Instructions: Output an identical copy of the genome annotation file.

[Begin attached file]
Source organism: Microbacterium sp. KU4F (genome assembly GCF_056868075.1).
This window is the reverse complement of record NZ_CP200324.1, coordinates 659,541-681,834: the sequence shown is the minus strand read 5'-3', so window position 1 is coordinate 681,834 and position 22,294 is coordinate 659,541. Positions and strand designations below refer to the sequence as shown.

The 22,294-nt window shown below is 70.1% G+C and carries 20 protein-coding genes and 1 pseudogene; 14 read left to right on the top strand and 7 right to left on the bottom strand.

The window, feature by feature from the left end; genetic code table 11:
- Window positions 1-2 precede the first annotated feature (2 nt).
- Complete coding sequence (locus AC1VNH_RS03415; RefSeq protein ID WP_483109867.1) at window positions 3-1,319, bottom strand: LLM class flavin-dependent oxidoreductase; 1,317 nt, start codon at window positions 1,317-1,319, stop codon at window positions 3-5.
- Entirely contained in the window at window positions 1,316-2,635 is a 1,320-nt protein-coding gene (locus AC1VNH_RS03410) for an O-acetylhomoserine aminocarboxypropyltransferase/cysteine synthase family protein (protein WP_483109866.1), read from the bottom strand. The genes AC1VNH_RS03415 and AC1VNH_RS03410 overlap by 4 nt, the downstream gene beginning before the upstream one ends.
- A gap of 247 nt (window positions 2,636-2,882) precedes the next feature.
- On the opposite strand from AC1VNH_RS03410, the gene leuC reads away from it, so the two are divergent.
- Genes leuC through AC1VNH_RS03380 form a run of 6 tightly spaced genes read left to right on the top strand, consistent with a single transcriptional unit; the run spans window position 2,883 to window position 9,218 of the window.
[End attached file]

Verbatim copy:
Source organism: Microbacterium sp. KU4F (genome assembly GCF_056868075.1).
This window is the reverse complement of record NZ_CP200324.1, coordinates 659,541-681,834: the sequence shown is the minus strand read 5'-3', so window position 1 is coordinate 681,834 and position 22,294 is coordinate 659,541. Positions and strand designations below refer to the sequence as shown.

The 22,294-nt window shown below is 70.1% G+C and carries 20 protein-coding genes and 1 pseudogene; 14 read left to right on the top strand and 7 right to left on the bottom strand.

The window, feature by feature from the left end; genetic code table 11:
- Window positions 1-2 precede the first annotated feature (2 nt).
- Complete coding sequence (locus AC1VNH_RS03415; RefSeq protein ID WP_483109867.1) at window positions 3-1,319, bottom strand: LLM class flavin-dependent oxidoreductase; 1,317 nt, start codon at window positions 1,317-1,319, stop codon at window positions 3-5.
- Entirely contained in the window at window positions 1,316-2,635 is a 1,320-nt protein-coding gene (locus AC1VNH_RS03410) for an O-acetylhomoserine aminocarboxypropyltransferase/cysteine synthase family protein (protein WP_483109866.1), read from the bottom strand. The genes AC1VNH_RS03415 and AC1VNH_RS03410 overlap by 4 nt, the downstream gene beginning before the upstream one ends.
- A gap of 247 nt (window positions 2,636-2,882) precedes the next feature.
- On the opposite strand from AC1VNH_RS03410, the gene leuC reads away from it, so the two are divergent.
- Genes leuC through AC1VNH_RS03380 form a run of 6 tightly spaced genes read left to right on the top strand, consistent with a single transcriptional unit; the run spans window position 2,883 to window position 9,218 of the window.